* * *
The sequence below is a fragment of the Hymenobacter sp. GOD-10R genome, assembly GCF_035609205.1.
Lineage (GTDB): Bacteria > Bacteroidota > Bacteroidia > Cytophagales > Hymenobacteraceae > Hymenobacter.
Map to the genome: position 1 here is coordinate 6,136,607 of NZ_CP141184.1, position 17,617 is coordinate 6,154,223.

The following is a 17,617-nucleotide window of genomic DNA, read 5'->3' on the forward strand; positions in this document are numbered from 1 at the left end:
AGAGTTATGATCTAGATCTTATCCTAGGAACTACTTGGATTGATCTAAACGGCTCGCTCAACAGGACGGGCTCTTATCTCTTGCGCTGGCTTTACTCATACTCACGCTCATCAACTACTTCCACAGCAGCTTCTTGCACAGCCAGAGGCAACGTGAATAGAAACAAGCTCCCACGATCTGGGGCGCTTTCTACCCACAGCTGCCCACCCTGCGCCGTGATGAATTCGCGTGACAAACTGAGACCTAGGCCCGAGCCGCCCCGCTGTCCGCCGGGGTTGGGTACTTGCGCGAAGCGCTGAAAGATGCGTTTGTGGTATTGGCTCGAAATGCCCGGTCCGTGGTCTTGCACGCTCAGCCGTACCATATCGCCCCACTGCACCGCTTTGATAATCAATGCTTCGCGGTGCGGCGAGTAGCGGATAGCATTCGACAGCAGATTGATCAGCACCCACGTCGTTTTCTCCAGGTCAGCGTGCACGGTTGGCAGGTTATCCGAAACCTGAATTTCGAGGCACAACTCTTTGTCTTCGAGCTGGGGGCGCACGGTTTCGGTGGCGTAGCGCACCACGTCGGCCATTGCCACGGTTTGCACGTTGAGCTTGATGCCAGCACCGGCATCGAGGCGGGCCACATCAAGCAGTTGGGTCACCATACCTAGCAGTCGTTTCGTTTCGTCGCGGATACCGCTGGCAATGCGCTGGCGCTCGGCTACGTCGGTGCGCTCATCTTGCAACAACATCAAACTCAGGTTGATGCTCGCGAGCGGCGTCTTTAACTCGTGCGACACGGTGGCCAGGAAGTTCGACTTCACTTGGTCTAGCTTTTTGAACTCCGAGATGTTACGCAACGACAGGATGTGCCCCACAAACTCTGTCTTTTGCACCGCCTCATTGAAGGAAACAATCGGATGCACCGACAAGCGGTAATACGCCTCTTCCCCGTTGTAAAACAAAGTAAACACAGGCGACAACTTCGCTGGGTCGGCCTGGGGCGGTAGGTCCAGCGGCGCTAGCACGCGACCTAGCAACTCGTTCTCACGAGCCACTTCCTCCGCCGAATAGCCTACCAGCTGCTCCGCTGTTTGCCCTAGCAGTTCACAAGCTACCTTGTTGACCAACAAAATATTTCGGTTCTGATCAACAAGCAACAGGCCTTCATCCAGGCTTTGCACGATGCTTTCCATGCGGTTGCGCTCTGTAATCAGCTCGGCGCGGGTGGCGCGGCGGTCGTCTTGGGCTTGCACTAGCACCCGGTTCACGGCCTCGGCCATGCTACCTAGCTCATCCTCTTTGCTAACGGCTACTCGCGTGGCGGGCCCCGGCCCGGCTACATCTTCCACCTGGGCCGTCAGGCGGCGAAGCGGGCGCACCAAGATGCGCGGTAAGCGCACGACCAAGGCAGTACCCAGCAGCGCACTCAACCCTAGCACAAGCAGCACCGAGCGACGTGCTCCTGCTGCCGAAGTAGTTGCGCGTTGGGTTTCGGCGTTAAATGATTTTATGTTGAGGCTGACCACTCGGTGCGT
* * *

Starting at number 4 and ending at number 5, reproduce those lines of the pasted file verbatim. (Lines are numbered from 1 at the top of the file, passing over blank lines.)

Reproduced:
The following is a 17,617-nucleotide window of genomic DNA, read 5'->3' on the forward strand; positions in this document are numbered from 1 at the left end:
AGAGTTATGATCTAGATCTTATCCTAGGAACTACTTGGATTGATCTAAACGGCTCGCTCAACAGGACGGGCTCTTATCTCTTGCGCTGGCTTTACTCATACTCACGCTCATCAACTACTTCCACAGCAGCTTCTTGCACAGCCAGAGGCAACGTGAATAGAAACAAGCTCCCACGATCTGGGGCGCTTTCTACCCACAGCTGCCCACCCTGCGCCGTGATGAATTCGCGTGACAAACTGAGACCTAGGCCCGAGCCGCCCCGCTGTCCGCCGGGGTTGGGTACTTGCGCGAAGCGCTGAAAGATGCGTTTGTGGTATTGGCTCGAAATGCCCGGTCCGTGGTCTTGCACGCTCAGCCGTACCATATCGCCCCACTGCACCGCTTTGATAATCAATGCTTCGCGGTGCGGCGAGTAGCGGATAGCATTCGACAGCAGATTGATCAGCACCCACGTCGTTTTCTCCAGGTCAGCGTGCACGGTTGGCAGGTTATCCGAAACCTGAATTTCGAGGCACAACTCTTTGTCTTCGAGCTGGGGGCGCACGGTTTCGGTGGCGTAGCGCACCACGTCGGCCATTGCCACGGTTTGCACGTTGAGCTTGATGCCAGCACCGGCATCGAGGCGGGCCACATCAAGCAGTTGGGTCACCATACCTAGCAGTCGTTTCGTTTCGTCGCGGATACCGCTGGCAATGCGCTGGCGCTCGGCTACGTCGGTGCGCTCATCTTGCAACAACATCAAACTCAGGTTGATGCTCGCGAGCGGCGTCTTTAACTCGTGCGACACGGTGGCCAGGAAGTTCGACTTCACTTGGTCTAGCTTTTTGAACTCCGAGATGTTACGCAACGACAGGATGTGCCCCACAAACTCTGTCTTTTGCACCGCCTCATTGAAGGAAACAATCGGATGCACCGACAAGCGGTAATACGCCTCTTCCCCGTTGTAAAACAAAGTAAACACAGGCGACAACTTCGCTGGGTCGGCCTGGGGCGGTAGGTCCAGCGGCGCTAGCACGCGACCTAGCAACTCGTTCTCACGAGCCACTTCCTCCGCCGAATAGCCTACCAGCTGCTCCGCTGTTTGCCCTAGCAGTTCACAAGCTACCTTGTTGACCAACAAAATATTTCGGTTCTGATCAACAAGCAACAGGCCTTCATCCAGGCTTTGCACGATGCTTTCCATGCGGTTGCGCTCTGTAATCAGCTCGGCGCGGGTGGCGCGGCGGTCGTCTTGGGCTTGCACTAGCACCCGGTTCACGGCCTCGGCCATGCTACCTAGCTCATCCTCTTTGCTAACGGCTACTCGCGTGGCGGGCCCCGGCCCGGCTACATCTTCCACCTGGGCCGTCAGGCGGCGAAGCGGGCGCACCAAGATGCGCGGTAAGCGCACGACCAAGGCAGTACCCAGCAGCGCACTCAACCCTAGCACAAGCAGCACCGAGCGACGTGCTCCTGCTGCCGAAGTAGTTGCGCGTTGGGTTTCGGCGTTAAATGATTTTATGTTGAGGCTGACCACTCGGTGCGT